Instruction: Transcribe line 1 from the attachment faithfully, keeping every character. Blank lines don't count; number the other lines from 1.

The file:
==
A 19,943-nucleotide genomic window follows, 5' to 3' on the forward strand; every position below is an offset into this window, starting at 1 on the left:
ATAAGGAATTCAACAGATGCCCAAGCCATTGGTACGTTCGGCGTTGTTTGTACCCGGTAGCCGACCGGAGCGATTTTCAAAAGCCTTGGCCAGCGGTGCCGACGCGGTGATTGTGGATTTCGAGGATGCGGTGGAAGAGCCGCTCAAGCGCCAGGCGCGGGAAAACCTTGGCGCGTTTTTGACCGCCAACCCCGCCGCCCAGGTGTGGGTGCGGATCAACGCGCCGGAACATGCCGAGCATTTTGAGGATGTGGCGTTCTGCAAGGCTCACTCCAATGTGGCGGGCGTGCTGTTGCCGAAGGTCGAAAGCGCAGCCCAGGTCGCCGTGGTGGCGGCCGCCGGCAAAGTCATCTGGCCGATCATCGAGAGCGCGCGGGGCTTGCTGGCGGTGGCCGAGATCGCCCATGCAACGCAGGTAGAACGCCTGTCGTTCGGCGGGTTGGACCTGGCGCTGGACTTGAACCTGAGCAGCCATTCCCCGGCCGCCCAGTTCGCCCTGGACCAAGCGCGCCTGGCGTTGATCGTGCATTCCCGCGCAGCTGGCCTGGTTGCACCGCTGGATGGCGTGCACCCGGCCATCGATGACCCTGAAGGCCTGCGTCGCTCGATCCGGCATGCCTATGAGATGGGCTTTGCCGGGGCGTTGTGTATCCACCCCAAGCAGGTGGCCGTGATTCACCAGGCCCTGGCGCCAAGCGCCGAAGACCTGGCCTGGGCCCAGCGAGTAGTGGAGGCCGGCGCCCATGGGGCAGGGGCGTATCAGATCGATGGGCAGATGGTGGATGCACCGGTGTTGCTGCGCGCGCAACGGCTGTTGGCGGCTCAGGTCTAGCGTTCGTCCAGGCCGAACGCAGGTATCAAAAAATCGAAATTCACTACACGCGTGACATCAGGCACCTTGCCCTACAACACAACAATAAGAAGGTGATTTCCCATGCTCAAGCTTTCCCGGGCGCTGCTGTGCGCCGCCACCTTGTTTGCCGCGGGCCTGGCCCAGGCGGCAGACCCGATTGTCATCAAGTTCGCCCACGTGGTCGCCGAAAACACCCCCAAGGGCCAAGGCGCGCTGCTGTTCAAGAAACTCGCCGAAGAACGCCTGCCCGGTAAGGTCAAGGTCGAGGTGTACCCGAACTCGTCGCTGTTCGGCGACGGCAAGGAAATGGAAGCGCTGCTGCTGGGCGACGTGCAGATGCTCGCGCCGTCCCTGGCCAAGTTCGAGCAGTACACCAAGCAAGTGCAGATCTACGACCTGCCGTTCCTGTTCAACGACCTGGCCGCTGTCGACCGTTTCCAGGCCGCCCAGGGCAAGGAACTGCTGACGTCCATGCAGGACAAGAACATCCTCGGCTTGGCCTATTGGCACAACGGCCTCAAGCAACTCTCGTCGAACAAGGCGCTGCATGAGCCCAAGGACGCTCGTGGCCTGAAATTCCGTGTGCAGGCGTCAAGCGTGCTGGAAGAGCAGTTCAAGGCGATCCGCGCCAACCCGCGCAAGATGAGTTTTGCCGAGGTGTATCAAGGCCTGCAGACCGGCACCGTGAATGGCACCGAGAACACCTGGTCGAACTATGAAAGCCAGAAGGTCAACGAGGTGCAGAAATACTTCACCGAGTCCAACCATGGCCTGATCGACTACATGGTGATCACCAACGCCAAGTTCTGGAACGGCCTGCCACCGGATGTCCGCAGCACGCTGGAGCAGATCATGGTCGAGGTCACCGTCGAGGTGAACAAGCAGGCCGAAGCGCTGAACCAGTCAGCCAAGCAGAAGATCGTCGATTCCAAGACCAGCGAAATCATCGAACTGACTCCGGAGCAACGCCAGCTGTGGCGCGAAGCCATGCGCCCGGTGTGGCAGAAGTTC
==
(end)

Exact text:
A 19,943-nucleotide genomic window follows, 5' to 3' on the forward strand; every position below is an offset into this window, starting at 1 on the left: